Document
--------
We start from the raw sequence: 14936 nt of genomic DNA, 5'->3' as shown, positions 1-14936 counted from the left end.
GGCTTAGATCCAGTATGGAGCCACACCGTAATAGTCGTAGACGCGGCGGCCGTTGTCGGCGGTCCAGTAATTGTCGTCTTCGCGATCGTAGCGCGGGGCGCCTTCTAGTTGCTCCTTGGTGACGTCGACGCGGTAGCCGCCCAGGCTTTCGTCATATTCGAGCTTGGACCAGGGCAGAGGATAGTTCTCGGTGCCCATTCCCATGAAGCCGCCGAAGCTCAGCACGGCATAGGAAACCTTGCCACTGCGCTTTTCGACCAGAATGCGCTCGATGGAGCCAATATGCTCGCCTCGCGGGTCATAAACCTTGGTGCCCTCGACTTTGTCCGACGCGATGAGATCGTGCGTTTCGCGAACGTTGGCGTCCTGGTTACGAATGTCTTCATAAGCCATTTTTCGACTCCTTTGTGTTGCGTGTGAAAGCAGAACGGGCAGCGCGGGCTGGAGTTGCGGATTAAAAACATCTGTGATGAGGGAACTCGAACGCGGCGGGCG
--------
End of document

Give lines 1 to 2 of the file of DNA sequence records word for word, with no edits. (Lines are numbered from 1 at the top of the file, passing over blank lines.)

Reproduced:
We start from the raw sequence: 14936 nt of genomic DNA, 5'->3' as shown, positions 1-14936 counted from the left end.
GGCTTAGATCCAGTATGGAGCCACACCGTAATAGTCGTAGACGCGGCGGCCGTTGTCGGCGGTCCAGTAATTGTCGTCTTCGCGATCGTAGCGCGGGGCGCCTTCTAGTTGCTCCTTGGTGACGTCGACGCGGTAGCCGCCCAGGCTTTCGTCATATTCGAGCTTGGACCAGGGCAGAGGATAGTTCTCGGTGCCCATTCCCATGAAGCCGCCGAAGCTCAGCACGGCATAGGAAACCTTGCCACTGCGCTTTTCGACCAGAATGCGCTCGATGGAGCCAATATGCTCGCCTCGCGGGTCATAAACCTTGGTGCCCTCGACTTTGTCCGACGCGATGAGATCGTGCGTTTCGCGAACGTTGGCGTCCTGGTTACGAATGTCTTCATAAGCCATTTTTCGACTCCTTTGTGTTGCGTGTGAAAGCAGAACGGGCAGCGCGGGCTGGAGTTGCGGATTAAAAACATCTGTGATGAGGGAACTCGAACGCGGCGGGCG